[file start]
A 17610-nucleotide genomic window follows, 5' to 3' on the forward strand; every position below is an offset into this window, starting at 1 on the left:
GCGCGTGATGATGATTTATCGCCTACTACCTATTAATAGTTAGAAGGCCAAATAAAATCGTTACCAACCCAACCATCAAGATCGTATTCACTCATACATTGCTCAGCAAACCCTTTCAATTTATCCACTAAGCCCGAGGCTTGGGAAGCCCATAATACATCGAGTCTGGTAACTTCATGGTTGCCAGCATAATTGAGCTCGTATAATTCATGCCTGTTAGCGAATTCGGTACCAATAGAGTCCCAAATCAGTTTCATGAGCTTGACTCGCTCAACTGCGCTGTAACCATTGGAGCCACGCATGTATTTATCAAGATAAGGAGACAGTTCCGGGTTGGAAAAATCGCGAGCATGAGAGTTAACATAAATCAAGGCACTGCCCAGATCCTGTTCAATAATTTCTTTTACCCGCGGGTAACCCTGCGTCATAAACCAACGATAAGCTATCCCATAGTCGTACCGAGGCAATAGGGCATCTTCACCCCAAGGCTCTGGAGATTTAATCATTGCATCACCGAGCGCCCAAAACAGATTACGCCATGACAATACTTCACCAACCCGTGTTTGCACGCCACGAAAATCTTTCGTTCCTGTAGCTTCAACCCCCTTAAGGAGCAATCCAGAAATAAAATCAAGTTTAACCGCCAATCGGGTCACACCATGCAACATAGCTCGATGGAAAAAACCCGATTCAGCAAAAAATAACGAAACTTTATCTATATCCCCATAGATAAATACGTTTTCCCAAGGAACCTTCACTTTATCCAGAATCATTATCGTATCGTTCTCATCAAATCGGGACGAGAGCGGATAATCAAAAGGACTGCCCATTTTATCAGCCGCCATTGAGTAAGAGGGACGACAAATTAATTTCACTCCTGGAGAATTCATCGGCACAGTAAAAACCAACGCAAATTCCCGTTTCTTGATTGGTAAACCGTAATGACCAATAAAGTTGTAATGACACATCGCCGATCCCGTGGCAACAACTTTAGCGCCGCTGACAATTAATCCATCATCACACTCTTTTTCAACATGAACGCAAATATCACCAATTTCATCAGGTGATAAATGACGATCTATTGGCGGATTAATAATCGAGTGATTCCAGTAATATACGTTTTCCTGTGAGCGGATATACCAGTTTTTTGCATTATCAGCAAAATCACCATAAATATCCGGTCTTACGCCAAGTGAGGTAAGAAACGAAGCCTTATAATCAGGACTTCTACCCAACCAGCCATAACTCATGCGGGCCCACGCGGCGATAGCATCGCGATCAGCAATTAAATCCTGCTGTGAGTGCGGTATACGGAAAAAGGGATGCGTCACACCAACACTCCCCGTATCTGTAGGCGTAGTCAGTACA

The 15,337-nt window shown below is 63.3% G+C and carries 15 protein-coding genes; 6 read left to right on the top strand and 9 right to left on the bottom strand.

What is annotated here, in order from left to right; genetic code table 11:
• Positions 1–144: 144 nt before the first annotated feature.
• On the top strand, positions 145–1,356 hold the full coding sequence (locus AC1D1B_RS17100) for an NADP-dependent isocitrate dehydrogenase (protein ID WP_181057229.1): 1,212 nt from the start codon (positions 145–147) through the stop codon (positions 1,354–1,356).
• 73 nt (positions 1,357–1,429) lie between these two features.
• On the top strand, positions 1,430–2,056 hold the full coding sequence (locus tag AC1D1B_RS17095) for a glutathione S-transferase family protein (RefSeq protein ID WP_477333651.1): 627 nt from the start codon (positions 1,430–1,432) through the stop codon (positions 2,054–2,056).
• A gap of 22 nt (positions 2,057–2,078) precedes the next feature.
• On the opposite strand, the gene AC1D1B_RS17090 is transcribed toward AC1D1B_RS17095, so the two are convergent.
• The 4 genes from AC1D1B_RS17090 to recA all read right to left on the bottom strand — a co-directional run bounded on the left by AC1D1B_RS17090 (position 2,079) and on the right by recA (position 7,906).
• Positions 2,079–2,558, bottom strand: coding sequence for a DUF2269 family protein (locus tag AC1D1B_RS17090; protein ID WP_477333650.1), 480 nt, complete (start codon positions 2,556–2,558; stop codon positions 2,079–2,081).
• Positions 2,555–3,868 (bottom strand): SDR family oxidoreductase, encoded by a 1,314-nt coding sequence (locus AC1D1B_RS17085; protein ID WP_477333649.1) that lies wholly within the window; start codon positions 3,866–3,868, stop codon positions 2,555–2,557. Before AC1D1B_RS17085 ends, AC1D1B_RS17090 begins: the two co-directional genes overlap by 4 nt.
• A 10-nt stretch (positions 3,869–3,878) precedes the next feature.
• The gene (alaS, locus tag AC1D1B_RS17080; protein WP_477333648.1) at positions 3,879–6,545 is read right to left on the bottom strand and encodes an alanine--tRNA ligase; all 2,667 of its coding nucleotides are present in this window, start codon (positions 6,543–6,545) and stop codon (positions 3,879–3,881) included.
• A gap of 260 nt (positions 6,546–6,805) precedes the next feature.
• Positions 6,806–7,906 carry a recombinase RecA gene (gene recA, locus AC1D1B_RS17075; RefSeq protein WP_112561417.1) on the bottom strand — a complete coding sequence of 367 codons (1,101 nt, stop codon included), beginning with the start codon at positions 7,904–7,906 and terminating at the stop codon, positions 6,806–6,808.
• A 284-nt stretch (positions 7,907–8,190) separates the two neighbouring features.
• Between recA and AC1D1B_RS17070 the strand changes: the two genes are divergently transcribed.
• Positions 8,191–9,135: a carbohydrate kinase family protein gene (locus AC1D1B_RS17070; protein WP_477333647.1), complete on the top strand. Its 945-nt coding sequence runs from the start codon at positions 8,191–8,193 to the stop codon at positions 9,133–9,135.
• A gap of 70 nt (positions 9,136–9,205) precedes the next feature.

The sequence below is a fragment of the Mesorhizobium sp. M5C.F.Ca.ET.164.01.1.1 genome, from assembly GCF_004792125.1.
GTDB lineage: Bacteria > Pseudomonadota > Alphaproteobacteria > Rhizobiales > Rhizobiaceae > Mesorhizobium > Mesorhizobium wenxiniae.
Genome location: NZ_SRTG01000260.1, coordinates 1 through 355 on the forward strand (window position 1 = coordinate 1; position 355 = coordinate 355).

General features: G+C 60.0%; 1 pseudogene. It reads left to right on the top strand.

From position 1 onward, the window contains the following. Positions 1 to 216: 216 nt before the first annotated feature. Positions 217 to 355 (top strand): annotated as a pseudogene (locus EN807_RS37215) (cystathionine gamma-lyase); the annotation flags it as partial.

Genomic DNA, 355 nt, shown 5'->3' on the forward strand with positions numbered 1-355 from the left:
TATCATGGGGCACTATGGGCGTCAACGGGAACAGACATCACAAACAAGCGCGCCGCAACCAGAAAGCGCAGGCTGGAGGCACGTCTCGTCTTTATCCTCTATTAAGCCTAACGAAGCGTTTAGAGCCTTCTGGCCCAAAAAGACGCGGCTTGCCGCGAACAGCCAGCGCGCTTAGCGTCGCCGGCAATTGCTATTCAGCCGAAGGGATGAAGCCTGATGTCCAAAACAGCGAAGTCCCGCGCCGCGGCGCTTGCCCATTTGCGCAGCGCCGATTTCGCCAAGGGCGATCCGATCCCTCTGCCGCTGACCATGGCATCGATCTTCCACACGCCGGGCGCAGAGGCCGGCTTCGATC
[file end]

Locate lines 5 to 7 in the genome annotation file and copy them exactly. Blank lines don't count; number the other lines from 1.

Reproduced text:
• Positions 1–144: 144 nt before the first annotated feature.
• On the top strand, positions 145–1,356 hold the full coding sequence (locus AC1D1B_RS17100) for an NADP-dependent isocitrate dehydrogenase (protein ID WP_181057229.1): 1,212 nt from the start codon (positions 145–147) through the stop codon (positions 1,354–1,356).
• 73 nt (positions 1,357–1,429) lie between these two features.